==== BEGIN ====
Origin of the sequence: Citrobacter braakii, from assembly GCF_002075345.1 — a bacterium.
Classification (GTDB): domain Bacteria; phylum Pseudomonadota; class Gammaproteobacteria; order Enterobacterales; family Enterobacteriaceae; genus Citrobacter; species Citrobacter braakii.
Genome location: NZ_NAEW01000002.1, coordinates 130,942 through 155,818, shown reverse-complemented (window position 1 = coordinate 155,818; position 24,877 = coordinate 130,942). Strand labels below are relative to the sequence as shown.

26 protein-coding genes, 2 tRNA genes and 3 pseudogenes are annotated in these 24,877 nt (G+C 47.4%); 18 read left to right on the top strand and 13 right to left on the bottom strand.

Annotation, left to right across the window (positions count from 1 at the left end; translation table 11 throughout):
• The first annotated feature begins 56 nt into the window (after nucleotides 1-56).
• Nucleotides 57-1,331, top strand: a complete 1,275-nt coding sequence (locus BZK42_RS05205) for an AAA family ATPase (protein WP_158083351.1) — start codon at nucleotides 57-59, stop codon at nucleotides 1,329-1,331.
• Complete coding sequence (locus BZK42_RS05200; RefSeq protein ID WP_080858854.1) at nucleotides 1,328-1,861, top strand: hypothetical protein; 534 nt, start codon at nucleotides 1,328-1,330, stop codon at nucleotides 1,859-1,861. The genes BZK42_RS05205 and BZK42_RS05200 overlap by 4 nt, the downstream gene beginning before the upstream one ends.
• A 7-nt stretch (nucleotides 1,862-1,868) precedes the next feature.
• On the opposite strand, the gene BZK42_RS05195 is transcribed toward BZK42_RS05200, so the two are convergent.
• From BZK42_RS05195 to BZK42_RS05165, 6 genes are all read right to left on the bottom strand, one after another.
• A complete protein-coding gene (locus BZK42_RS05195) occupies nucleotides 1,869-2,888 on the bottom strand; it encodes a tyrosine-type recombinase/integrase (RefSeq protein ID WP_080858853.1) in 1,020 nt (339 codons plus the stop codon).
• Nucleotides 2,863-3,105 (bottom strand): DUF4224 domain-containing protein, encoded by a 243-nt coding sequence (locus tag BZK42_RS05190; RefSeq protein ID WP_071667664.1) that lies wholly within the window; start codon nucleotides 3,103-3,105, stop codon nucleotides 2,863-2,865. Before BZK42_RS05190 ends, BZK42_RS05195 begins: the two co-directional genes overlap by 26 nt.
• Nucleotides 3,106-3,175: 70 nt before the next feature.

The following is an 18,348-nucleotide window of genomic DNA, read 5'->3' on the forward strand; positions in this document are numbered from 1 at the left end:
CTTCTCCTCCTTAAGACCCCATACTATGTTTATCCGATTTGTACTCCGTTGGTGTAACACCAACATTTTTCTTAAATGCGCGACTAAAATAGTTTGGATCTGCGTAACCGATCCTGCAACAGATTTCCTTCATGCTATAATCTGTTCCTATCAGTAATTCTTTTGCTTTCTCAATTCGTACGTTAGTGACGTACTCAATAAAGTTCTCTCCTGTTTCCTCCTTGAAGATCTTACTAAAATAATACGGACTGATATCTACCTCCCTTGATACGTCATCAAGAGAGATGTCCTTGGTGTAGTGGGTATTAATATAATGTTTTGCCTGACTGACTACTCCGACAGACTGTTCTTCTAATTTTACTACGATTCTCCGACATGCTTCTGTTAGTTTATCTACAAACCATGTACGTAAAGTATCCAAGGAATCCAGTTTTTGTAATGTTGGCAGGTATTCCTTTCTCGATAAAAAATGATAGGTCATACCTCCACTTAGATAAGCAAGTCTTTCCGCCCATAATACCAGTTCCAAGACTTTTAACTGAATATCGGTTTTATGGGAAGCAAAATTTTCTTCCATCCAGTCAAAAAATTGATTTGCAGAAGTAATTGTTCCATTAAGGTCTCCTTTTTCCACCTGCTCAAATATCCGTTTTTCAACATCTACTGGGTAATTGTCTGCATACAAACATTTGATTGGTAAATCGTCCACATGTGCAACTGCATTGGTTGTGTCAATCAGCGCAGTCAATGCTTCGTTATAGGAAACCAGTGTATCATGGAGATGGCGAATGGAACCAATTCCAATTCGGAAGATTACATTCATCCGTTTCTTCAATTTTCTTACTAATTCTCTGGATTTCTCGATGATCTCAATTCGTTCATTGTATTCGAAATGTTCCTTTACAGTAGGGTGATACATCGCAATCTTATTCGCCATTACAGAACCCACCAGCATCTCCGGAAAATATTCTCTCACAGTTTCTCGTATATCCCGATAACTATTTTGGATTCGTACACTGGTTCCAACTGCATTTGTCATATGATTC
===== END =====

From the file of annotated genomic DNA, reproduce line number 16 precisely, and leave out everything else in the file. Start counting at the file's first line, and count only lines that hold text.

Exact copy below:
CTTCTCCTCCTTAAGACCCCATACTATGTTTATCCGATTTGTACTCCGTTGGTGTAACACCAACATTTTTCTTAAATGCGCGACTAAAATAGTTTGGATCTGCGTAACCGATCCTGCAACAGATTTCCTTCATGCTATAATCTGTTCCTATCAGTAATTCTTTTGCTTTCTCAATTCGTACGTTAGTGACGTACTCAATAAAGTTCTCTCCTGTTTCCTCCTTGAAGATCTTACTAAAATAATACGGACTGATATCTACCTCCCTTGATACGTCATCAAGAGAGATGTCCTTGGTGTAGTGGGTATTAATATAATGTTTTGCCTGACTGACTACTCCGACAGACTGTTCTTCTAATTTTACTACGATTCTCCGACATGCTTCTGTTAGTTTATCTACAAACCATGTACGTAAAGTATCCAAGGAATCCAGTTTTTGTAATGTTGGCAGGTATTCCTTTCTCGATAAAAAATGATAGGTCATACCTCCACTTAGATAAGCAAGTCTTTCCGCCCATAATACCAGTTCCAAGACTTTTAACTGAATATCGGTTTTATGGGAAGCAAAATTTTCTTCCATCCAGTCAAAAAATTGATTTGCAGAAGTAATTGTTCCATTAAGGTCTCCTTTTTCCACCTGCTCAAATATCCGTTTTTCAACATCTACTGGGTAATTGTCTGCATACAAACATTTGATTGGTAAATCGTCCACATGTGCAACTGCATTGGTTGTGTCAATCAGCGCAGTCAATGCTTCGTTATAGGAAACCAGTGTATCATGGAGATGGCGAATGGAACCAATTCCAATTCGGAAGATTACATTCATCCGTTTCTTCAATTTTCTTACTAATTCTCTGGATTTCTCGATGATCTCAATTCGTTCATTGTATTCGAAATGTTCCTTTACAGTAGGGTGATACATCGCAATCTTATTCGCCATTACAGAACCCACCAGCATCTCCGGAAAATATTCTCTCACAGTTTCTCGTATATCCCGATAACTATTTTGGATTCGTACACTGGTTCCAACTGCATTTGTCATATGATTC